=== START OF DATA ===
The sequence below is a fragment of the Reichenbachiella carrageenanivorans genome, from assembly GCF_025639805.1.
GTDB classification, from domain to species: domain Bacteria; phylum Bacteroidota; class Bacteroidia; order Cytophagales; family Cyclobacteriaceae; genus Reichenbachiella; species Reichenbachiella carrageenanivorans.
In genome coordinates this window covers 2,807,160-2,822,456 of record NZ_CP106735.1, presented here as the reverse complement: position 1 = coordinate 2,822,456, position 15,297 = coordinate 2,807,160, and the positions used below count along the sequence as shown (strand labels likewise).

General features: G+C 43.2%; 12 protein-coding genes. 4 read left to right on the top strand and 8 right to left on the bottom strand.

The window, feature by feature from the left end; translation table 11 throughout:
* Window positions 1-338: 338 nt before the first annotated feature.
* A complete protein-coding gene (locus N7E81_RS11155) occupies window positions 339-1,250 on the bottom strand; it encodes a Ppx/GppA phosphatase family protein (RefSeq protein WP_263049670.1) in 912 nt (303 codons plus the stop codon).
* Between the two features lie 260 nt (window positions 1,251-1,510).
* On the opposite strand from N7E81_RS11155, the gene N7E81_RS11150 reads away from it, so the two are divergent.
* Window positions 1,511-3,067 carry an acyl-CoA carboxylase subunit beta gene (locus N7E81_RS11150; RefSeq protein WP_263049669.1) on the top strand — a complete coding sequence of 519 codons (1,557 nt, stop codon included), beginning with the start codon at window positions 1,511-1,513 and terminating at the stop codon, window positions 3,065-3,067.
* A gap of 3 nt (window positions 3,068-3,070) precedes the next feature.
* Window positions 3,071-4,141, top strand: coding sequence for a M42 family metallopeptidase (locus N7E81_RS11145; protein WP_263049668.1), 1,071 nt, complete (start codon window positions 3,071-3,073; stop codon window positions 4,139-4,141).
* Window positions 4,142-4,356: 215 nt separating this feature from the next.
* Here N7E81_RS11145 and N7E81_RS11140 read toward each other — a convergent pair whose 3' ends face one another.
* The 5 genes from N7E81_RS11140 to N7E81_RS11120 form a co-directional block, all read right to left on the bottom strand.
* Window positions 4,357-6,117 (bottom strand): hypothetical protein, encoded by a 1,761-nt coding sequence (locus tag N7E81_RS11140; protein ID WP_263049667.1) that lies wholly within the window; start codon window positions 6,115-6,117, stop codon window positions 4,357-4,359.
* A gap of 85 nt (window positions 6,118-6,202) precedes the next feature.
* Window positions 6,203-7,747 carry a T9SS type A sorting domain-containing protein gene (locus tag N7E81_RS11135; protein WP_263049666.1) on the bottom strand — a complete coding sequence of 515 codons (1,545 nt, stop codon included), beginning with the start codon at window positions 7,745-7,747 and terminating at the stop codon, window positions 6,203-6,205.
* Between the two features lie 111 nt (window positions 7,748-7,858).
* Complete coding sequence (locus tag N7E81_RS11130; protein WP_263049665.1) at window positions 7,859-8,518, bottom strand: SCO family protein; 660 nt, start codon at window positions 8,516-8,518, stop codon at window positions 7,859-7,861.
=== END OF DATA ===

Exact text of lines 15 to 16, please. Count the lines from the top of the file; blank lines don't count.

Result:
* The 5 genes from N7E81_RS11140 to N7E81_RS11120 form a co-directional block, all read right to left on the bottom strand.
* Window positions 4,357-6,117 (bottom strand): hypothetical protein, encoded by a 1,761-nt coding sequence (locus tag N7E81_RS11140; protein ID WP_263049667.1) that lies wholly within the window; start codon window positions 6,115-6,117, stop codon window positions 4,357-4,359.